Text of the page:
The stage was beginning to weigh already, so we decided to stop to eat. The bad luck was that the cafe was closed the day we went. So we managed with what we had in the car, to continue the route.

Our next stop is Curio Bay and Porpoise Bay, another point where it is possible to see sea lions, but today was not going to be our day. The wind at this point of the route is so strong that it moved the car and dragged us when we went out to see something. Not for nothing this area is well known for the strength of its wind.

Curio Bay Cliffs is a magical place with incredible views. If it had not been for the wind we could have spent hours observing the sea and the coast. We were just in time to get to Te Anau at a reasonable hour, so we settled for seeing them the day before at Nugget Point.

Within walking distance of Curio Bay is Petrified Forest. On this beach we can see the remains of an ancient Jurassic forest of more than 180 million years. We arrived at the petrified forest with the tide already a little high.

It is believed that massive floods of volcanic debris destroyed the forest. The forest grew and was flooded on several occasions. For millions of years the sediments under the water were mixed with silica which transformed the wood into stone. When New Zealand separated from Gondwana, a new coastline was formed, leaving this petrified forest, which can only be visited at low tide.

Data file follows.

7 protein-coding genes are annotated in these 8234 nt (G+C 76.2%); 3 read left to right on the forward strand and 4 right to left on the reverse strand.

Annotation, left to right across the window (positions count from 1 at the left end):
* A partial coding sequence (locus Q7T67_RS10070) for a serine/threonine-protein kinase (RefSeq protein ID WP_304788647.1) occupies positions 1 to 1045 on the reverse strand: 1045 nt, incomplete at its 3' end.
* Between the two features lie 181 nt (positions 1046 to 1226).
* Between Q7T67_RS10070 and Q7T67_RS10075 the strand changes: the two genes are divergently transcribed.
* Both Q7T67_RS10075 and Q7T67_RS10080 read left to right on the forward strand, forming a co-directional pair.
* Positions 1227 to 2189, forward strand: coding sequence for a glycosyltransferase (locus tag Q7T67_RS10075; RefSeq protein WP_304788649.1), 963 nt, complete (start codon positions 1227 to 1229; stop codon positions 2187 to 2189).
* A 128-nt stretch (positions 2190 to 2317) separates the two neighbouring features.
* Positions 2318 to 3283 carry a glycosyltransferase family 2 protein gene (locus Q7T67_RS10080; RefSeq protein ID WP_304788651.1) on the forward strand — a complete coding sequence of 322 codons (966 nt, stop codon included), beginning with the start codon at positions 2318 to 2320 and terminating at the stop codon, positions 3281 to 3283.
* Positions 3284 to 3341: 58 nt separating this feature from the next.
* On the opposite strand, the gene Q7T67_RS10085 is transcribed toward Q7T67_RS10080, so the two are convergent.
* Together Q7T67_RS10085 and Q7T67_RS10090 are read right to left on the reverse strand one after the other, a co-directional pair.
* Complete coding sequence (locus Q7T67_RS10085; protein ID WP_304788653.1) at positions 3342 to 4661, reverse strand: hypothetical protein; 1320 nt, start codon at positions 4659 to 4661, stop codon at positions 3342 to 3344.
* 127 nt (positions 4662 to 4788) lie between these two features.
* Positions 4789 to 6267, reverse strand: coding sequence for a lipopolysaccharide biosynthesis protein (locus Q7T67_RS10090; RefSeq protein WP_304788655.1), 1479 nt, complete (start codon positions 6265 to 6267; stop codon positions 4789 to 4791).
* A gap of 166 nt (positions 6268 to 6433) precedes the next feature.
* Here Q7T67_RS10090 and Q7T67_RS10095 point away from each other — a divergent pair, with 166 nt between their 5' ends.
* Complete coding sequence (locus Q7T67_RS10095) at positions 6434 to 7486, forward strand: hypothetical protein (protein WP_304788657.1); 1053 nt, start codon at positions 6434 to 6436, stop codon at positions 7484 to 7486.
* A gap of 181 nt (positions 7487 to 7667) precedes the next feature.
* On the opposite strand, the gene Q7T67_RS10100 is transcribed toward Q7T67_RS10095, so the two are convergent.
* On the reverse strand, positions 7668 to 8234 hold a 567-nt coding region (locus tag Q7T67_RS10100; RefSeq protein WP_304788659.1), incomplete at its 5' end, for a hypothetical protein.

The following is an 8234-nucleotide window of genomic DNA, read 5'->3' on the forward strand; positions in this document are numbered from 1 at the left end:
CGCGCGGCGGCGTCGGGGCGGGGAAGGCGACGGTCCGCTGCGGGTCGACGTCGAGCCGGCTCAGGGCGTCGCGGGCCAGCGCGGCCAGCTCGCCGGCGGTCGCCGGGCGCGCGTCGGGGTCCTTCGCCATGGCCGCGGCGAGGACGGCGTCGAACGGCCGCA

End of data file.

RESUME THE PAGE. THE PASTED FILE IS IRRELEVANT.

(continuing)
Our next journey was towards Slope Point, the southernmost point of New Zealand. We were very disappointed to see that the road that leads to Slope Point was cut off from traffic. So we were 6 kilometers from the southernmost point of the island and without the desired photo.

Our tour of the Catlins was coming to an end. We had a single point on our route, Waipapa Point. From Waipapa we only had to get on route to Te Anau passing through Invercargill. It took us a long time to cross Invercargill for the traffic we found and in total it was more than two hours of travel to Te Anau after a long day.

Fortunately in Te Anau there is more variety of places to dine. This night we had dinner at an Italian restaurant. It has a stone oven to make the pizzas. We also eat pasta.

Finally we arrived at about 7:30 pm at the accommodation. It is a one-story lodge with three very spacious and comfortable rooms. The lodge overlooks Lake Te Anau and the city. Thank goodness we were warned, with just enough time to unload luggage, settle down a bit and meet our hosts.

Day 7: Milford Sound

Someday it had to touch us and it was this one. After a week in New Zealand with perfect weather, today we were going to have all the rain we had got rid of. We had booked the cruise through Milford at 11:00 in the morning. We had time to have breakfast quietly and take the Milford Road to our destination. We wanted to do it in our car and then stop where we wanted.